Sunday, October 23, 2011

Brian Davies

Over at, a post on a new book by Brian Davies: Is God a Moral Agent?
One argument given by Davies that God is not a moral agent is that moral agents are under obligation to a moral law; he attributes this understanding to Aquinas. Is this a proper representation of Aquinas's definition of a moral agent? Could Davies's argument be restated, with Kantian terms thus: is God not a moral agent because he is autonomous while angels and humans are heteronomous, and only heteronomous beings are moral agents? Is this a case of equivocation causing misunderstandings? (It wouldn't be the first time with analytic philosophers.)

How does St. Thomas (or a traditional Thomist) define moral agency? We would look at the different sorts of agency present in creatures, starting with the distinction between voluntary and involuntary/natural. The question is whether by moral agency Aquinas adds anything to his notion of "perfect voluntary" agency. What texts does Davies cite to develop a definition of moral agency?

It is clear that human beings and angels are not God. Is good used analogically of God and creatures? Or equivocally? But if God is not a moral agent, can we say that He is morally good at all? It would seem from the short blurb given at that Davies does take his reasoning in this direction in order to establish a different Christian theodicy. It seems erroneous to me. If God cannot be said to be good, or is not essentially good, then what reason would He have to save us, rather than desiring our destruction or misery? Why should we not imitate His example, rather than submitting to a moral law?

I get the impression that Davies has missed the order of learning and is relying too much on premises taken from his reading of the text (foundationalism?), and then formulating arguments without being confirmed that his understanding of reality is correct.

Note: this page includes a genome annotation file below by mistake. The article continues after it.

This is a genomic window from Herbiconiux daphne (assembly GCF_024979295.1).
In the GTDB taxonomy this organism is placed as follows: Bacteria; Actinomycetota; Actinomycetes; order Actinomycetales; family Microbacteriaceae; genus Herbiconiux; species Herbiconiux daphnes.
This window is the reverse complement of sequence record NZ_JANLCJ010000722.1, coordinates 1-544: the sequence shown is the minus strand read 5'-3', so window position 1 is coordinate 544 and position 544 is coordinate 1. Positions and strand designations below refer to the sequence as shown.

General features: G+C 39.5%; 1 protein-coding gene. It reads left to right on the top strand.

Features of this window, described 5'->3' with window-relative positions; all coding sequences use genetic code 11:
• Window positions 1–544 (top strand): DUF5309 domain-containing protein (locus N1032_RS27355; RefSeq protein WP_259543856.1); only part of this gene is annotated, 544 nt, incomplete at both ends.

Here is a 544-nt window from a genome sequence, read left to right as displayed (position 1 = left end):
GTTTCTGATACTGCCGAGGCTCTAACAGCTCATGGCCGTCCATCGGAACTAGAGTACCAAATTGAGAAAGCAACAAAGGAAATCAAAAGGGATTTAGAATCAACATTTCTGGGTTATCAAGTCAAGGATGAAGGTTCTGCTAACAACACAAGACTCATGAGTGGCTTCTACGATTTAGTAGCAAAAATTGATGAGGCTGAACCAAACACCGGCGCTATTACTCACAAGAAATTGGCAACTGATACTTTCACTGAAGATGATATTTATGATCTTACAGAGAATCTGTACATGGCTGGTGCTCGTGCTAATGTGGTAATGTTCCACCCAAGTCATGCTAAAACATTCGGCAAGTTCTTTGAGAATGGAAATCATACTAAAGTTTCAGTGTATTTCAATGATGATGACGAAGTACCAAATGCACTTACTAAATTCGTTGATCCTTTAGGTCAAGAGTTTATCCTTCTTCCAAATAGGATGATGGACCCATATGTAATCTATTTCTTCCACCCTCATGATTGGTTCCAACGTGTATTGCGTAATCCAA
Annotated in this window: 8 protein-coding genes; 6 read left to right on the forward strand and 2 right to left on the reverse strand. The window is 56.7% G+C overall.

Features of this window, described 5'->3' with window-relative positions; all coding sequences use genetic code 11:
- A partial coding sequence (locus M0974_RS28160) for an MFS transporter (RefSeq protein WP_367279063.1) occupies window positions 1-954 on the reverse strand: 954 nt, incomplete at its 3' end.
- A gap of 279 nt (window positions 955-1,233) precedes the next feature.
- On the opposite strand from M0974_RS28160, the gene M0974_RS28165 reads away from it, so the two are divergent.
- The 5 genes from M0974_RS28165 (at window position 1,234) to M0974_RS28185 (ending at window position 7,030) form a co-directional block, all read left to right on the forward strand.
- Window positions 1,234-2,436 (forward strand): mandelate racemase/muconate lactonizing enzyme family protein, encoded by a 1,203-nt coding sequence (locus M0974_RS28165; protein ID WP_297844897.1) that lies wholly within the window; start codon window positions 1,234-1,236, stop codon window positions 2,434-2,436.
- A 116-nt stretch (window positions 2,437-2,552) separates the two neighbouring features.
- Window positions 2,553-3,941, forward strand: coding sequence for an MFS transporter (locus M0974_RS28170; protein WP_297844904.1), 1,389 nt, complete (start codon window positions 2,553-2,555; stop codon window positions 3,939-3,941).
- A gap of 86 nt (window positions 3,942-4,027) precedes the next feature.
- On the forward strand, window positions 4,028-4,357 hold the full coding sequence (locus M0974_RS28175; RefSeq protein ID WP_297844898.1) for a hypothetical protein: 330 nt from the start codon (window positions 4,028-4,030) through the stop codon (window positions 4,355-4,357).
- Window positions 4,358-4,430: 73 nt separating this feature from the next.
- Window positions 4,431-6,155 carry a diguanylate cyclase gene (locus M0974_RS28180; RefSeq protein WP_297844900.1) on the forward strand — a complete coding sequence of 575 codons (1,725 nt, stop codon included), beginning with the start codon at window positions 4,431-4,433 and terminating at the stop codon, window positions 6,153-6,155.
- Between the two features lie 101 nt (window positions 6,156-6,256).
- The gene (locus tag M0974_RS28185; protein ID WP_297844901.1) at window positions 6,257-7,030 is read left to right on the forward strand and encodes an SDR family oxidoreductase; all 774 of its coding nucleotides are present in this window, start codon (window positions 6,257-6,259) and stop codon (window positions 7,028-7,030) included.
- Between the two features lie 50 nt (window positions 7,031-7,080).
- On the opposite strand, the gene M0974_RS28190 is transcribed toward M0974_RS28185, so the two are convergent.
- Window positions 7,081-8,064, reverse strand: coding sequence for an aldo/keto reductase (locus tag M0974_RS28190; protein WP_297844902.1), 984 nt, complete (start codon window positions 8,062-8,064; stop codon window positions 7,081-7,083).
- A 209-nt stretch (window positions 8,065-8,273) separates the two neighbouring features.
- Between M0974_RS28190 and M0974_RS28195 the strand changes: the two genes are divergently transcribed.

Benyachov said...

Your error is obvious my friend.

Saying God is not a moral agent or morally good is not the same as saying God isn't good at all.

I'm having a good lunch today. Does my lunch cease to be "good" because it didn't stop the holocaust?

Plato's FORM OF THE GOOD is truly good but does it become not good because like my lunch it too didn't stop the holocaust?

God is metaphysically & ontologically good by nature. But God is not morally good & given His classic definition it's incoherent to call him thus.

Goodness is what God is by nature but Goodness is not an attribute of God since that would violate the divine simplicity.

For example God is Absolute Perfection & the metaphysical basis of the relative perfection in things. But that does not mean God has their particular relative perfections.

God is the perfection in perfect muscle tone. But it doesn't logically follow God Himself has perfect Muscle tone since that would mean God had muscles. But if God had muscles he would be composite not simple therefore imperfect.

Now how do I know this God loves me?

Easy, God caused me to exist. Existence(i.e. being Actual) is interchangeable with goodness according to Aquinas. The Love of God is God willing Goodness for something. God willed me & thus causes me to exist here and now thus God loves me.

It's not hard when you lean the Theology and the philosophy behind it all.

Finally since God is not a moral agent the problem of evil as it is currently known dissolves.

papabear said...
This comment has been removed by the author.
papabear said...

Goodness is not an attribute of God,but that does not preclude God's goodness from including moral perfection. So yes, "good" is used equivocally but that does not mean that there is no connection between how it is used (i.e. analogously) or how we apply it in our understanding of God.